By Kelli Collins
Letter from aspiring author:
I’m preparing my first erotic romance submission for EC. I’ve noticed almost all the authors on your site are female. Would you recommend a female pen name, then?
My kneejerk answer: Yes. After thinking about it for a few days: Maybe…?
In genre fiction, I’d like to think male and female writers are on a pretty even playing field. Subtle arguments can be made for certain genres; men may have a larger showing in Suspense and Horror, women tip the scales a bit in Mystery and Young Adult, etc. But in Romance and Erotica, it’s clear women have men in a nigh-unbreakable headlock. With a few punches to their manly bits for good measure.
We can argue the specific reasons forever (please do). I subscribe to the “all things being equal” theory, so my opinion hinges on the simplest answer—audience. Romance and erotica enjoy a near-exclusive female readership. It makes buckets of sense that the obvious choice to give women what they want and need in the genre are other women. But that doesn’t answer the aspiring author’s underlying question:
Will women read romance and erotica written by men?
Obviously some do. EC has several male authors, some of whom don’t hide their gender. True, they don’t openly advertise it on their covers, opting to use initials with their surnames. But a simple click to their sites and you learn the score. From what I can tell, it hasn’t hurt their popularity. But popularity doesn’t always translate to sales…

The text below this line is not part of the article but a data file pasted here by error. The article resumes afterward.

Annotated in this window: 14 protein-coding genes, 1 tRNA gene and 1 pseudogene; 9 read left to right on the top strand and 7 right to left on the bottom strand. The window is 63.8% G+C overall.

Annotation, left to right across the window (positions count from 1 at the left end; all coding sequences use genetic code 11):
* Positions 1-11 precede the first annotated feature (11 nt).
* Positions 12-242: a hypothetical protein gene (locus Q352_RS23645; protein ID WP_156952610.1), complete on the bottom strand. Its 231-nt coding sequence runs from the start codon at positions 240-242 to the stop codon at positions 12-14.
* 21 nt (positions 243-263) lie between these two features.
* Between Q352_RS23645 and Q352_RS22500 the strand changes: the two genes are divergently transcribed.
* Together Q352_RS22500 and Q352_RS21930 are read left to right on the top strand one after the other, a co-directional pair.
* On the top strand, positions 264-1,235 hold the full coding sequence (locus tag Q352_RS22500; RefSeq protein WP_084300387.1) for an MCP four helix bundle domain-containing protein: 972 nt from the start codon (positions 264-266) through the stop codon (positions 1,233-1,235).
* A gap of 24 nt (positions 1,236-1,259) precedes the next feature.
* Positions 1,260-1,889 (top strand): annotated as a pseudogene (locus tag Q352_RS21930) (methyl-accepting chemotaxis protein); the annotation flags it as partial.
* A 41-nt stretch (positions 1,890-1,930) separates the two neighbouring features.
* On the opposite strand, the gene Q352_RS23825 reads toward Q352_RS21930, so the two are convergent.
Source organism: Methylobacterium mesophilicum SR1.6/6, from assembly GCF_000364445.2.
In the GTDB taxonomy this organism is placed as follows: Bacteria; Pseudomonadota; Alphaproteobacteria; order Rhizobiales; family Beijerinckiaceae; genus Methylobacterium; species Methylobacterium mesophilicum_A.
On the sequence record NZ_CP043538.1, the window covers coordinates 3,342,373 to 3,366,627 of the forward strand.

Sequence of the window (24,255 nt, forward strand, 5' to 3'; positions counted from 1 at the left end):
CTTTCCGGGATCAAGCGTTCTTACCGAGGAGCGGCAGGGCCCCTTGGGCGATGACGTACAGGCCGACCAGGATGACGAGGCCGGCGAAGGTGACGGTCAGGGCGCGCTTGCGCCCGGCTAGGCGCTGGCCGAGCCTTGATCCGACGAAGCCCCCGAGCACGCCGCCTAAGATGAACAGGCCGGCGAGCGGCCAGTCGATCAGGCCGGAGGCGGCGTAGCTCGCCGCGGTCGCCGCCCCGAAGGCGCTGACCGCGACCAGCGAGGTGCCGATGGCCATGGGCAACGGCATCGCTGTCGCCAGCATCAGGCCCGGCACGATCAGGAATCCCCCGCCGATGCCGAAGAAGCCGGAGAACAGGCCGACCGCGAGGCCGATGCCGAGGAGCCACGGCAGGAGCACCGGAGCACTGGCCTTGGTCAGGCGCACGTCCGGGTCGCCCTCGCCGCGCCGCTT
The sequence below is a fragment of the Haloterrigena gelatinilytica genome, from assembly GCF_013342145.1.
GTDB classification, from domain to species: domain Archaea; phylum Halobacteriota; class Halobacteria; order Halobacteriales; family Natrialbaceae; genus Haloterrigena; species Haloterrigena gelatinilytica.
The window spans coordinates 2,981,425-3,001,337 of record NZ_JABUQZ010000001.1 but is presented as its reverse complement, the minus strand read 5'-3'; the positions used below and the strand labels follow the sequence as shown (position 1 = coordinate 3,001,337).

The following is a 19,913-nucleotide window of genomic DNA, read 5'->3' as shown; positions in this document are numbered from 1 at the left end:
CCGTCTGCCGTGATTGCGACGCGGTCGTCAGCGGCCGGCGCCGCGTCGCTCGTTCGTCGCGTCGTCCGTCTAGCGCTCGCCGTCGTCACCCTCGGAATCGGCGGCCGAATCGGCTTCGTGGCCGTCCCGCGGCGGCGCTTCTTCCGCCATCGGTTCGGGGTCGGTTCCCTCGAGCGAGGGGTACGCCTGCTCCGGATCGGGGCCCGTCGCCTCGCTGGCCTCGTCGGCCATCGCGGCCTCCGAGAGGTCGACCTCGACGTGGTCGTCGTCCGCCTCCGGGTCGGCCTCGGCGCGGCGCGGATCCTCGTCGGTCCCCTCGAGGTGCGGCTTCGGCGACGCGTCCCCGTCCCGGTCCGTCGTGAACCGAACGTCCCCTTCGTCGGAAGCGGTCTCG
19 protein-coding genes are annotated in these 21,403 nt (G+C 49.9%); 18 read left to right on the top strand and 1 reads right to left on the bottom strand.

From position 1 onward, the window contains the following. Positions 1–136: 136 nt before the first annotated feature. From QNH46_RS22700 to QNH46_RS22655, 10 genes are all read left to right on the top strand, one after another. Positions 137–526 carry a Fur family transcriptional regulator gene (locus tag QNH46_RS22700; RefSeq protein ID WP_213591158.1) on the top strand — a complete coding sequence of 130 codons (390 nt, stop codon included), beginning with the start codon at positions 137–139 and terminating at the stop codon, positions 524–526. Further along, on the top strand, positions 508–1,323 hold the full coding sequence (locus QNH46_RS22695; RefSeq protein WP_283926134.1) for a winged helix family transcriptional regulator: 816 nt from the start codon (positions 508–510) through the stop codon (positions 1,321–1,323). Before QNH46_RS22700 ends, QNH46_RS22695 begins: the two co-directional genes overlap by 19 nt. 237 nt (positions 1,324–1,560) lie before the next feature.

We have others who write under female pen names, give no indication of gender on their sites and whose popularity range from “Love her!” to “Um, who’s that?” Their reasons for choosing a female pseudonym are varied. They think it’s necessary for the audience. They don’t want family or friends to know about their “other side” (common for male and female erotic authors). They’re worried about the type of fan mail erotica can attract. Professional life. Religious affiliations. Stigma. Embarrassment. And a hundred and six other reasons. But they’re always personal and, if for that reason alone, always valid. I’m not in the business of questioning them.
But how about you? Do you think men can write the romances women want? Are they too much “head” (must…resist…joke!) and not enough “heart”? Do they have to be the sensitive sort to write moving romance? Or the romantic sort to write blistering erotica? Could perhaps gay male writers have an edge? Or maybe I’m making too much of it and you guys are thinking, “I don’t give a crap. Bring on the sex! WOO-HOO!”
Well? Enlighten me.